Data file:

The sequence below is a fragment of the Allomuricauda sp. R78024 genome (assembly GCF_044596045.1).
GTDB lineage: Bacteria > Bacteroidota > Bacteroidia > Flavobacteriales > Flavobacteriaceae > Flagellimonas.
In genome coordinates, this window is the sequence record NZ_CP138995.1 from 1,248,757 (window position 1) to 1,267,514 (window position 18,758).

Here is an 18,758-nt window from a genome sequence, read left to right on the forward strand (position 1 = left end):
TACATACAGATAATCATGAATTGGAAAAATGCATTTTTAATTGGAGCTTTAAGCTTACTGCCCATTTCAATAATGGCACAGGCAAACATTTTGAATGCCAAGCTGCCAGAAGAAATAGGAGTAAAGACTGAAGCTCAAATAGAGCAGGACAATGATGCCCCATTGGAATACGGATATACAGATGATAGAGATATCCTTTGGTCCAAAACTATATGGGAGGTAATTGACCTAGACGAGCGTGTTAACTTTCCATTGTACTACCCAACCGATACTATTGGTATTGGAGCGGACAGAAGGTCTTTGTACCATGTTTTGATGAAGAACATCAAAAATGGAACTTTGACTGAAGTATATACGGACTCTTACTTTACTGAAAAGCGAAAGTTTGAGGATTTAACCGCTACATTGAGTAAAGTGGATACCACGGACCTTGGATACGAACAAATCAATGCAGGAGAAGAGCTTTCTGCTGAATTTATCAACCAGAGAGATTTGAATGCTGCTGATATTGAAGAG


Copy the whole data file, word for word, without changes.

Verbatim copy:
The sequence below is a fragment of the Allomuricauda sp. R78024 genome (assembly GCF_044596045.1).
GTDB lineage: Bacteria > Bacteroidota > Bacteroidia > Flavobacteriales > Flavobacteriaceae > Flagellimonas.
In genome coordinates, this window is the sequence record NZ_CP138995.1 from 1,248,757 (window position 1) to 1,267,514 (window position 18,758).

Here is an 18,758-nt window from a genome sequence, read left to right on the forward strand (position 1 = left end):
TACATACAGATAATCATGAATTGGAAAAATGCATTTTTAATTGGAGCTTTAAGCTTACTGCCCATTTCAATAATGGCACAGGCAAACATTTTGAATGCCAAGCTGCCAGAAGAAATAGGAGTAAAGACTGAAGCTCAAATAGAGCAGGACAATGATGCCCCATTGGAATACGGATATACAGATGATAGAGATATCCTTTGGTCCAAAACTATATGGGAGGTAATTGACCTAGACGAGCGTGTTAACTTTCCATTGTACTACCCAACCGATACTATTGGTATTGGAGCGGACAGAAGGTCTTTGTACCATGTTTTGATGAAGAACATCAAAAATGGAACTTTGACTGAAGTATATACGGACTCTTACTTTACTGAAAAGCGAAAGTTTGAGGATTTAACCGCTACATTGAGTAAAGTGGATACCACGGACCTTGGATACGAACAAATCAATGCAGGAGAAGAGCTTTCTGCTGAATTTATCAACCAGAGAGATTTGAATGCTGCTGATATTGAAGAG